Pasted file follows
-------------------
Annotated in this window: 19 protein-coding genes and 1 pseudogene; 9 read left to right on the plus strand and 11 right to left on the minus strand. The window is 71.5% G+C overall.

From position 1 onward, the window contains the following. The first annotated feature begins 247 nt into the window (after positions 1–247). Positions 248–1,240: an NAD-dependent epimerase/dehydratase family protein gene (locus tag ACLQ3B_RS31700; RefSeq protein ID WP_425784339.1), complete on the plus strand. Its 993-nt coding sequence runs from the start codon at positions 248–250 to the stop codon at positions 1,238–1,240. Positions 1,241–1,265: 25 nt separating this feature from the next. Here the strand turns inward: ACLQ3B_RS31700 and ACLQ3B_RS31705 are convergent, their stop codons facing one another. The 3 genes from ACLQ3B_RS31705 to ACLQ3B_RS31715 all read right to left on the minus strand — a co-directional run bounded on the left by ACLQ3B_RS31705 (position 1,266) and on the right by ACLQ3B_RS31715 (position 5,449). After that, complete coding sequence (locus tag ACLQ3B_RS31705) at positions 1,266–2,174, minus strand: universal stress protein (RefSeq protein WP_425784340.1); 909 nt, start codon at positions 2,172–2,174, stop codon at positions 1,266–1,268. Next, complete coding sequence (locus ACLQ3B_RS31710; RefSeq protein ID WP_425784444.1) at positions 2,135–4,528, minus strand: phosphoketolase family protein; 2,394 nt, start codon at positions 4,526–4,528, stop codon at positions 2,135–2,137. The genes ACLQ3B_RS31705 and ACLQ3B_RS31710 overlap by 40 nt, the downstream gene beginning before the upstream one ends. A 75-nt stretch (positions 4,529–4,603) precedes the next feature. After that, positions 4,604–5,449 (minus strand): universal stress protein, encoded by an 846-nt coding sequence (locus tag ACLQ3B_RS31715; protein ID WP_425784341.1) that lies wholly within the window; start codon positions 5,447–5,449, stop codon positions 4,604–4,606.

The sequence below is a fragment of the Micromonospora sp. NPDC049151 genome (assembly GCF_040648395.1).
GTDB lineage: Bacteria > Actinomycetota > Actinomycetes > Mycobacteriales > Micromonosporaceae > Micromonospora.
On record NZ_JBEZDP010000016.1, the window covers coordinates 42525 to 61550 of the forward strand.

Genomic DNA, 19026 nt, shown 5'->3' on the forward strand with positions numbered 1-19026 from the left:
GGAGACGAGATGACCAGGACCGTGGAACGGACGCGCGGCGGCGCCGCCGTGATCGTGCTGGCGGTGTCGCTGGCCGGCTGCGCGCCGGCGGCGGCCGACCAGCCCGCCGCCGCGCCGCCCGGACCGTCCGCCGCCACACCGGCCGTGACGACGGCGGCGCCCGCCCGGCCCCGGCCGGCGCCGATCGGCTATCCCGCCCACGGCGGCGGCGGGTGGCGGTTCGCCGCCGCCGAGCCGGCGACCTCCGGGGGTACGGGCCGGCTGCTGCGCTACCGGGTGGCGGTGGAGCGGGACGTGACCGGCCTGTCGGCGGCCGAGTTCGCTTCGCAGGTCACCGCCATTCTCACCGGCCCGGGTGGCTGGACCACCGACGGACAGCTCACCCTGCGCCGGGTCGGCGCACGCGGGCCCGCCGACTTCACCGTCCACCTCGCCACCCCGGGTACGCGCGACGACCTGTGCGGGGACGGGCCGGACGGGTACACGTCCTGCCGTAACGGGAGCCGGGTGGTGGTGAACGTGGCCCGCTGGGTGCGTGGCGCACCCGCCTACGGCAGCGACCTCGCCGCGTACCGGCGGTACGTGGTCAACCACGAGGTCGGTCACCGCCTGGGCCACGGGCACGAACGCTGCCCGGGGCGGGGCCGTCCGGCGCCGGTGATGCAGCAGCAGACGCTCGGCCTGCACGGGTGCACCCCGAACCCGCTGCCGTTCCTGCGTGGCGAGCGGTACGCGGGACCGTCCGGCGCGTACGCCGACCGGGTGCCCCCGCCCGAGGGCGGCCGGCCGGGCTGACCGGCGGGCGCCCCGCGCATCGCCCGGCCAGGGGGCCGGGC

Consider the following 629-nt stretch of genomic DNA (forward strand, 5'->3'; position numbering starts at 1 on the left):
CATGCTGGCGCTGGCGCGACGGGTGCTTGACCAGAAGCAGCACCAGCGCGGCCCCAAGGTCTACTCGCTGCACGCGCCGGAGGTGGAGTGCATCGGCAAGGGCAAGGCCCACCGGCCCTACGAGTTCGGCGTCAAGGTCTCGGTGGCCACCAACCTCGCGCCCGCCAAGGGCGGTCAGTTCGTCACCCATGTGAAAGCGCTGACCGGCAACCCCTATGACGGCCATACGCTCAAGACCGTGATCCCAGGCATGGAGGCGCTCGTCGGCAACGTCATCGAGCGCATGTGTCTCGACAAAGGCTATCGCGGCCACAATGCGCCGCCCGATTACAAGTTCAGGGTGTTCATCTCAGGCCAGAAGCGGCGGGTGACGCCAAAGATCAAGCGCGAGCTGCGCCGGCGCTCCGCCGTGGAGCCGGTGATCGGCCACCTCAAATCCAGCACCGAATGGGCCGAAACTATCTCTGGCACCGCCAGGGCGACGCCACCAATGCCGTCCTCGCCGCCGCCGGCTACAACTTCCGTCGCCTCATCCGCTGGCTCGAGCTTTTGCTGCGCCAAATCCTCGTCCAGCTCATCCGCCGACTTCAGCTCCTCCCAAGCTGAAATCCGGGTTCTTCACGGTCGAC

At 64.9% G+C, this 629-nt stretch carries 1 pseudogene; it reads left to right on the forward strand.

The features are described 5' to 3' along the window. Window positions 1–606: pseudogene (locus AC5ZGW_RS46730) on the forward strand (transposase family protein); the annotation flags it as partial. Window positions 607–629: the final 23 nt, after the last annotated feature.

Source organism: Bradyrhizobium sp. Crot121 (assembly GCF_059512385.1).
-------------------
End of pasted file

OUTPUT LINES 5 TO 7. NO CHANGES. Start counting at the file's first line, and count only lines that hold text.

On record NZ_JBEZDP010000016.1, the window covers coordinates 42525 to 61550 of the forward strand.

Genomic DNA, 19026 nt, shown 5'->3' on the forward strand with positions numbered 1-19026 from the left:
GGAGACGAGATGACCAGGACCGTGGAACGGACGCGCGGCGGCGCCGCCGTGATCGTGCTGGCGGTGTCGCTGGCCGGCTGCGCGCCGGCGGCGGCCGACCAGCCCGCCGCCGCGCCGCCCGGACCGTCCGCCGCCACACCGGCCGTGACGACGGCGGCGCCCGCCCGGCCCCGGCCGGCGCCGATCGGCTATCCCGCCCACGGCGGCGGCGGGTGGCGGTTCGCCGCCGCCGAGCCGGCGACCTCCGGGGGTACGGGCCGGCTGCTGCGCTACCGGGTGGCGGTGGAGCGGGACGTGACCGGCCTGTCGGCGGCCGAGTTCGCTTCGCAGGTCACCGCCATTCTCACCGGCCCGGGTGGCTGGACCACCGACGGACAGCTCACCCTGCGCCGGGTCGGCGCACGCGGGCCCGCCGACTTCACCGTCCACCTCGCCACCCCGGGTACGCGCGACGACCTGTGCGGGGACGGGCCGGACGGGTACACGTCCTGCCGTAACGGGAGCCGGGTGGTGGTGAACGTGGCCCGCTGGGTGCGTGGCGCACCCGCCTACGGCAGCGACCTCGCCGCGTACCGGCGGTACGTGGTCAACCACGAGGTCGGTCACCGCCTGGGCCACGGGCACGAACGCTGCCCGGGGCGGGGCCGTCCGGCGCCGGTGATGCAGCAGCAGACGCTCGGCCTGCACGGGTGCACCCCGAACCCGCTGCCGTTCCTGCGTGGCGAGCGGTACGCGGGACCGTCCGGCGCGTACGCCGACCGGGTGCCCCCGCCCGAGGGCGGCCGGCCGGGCTGACCGGCGGGCGCCCCGCGCATCGCCCGGCCAGGGGGCCGGGC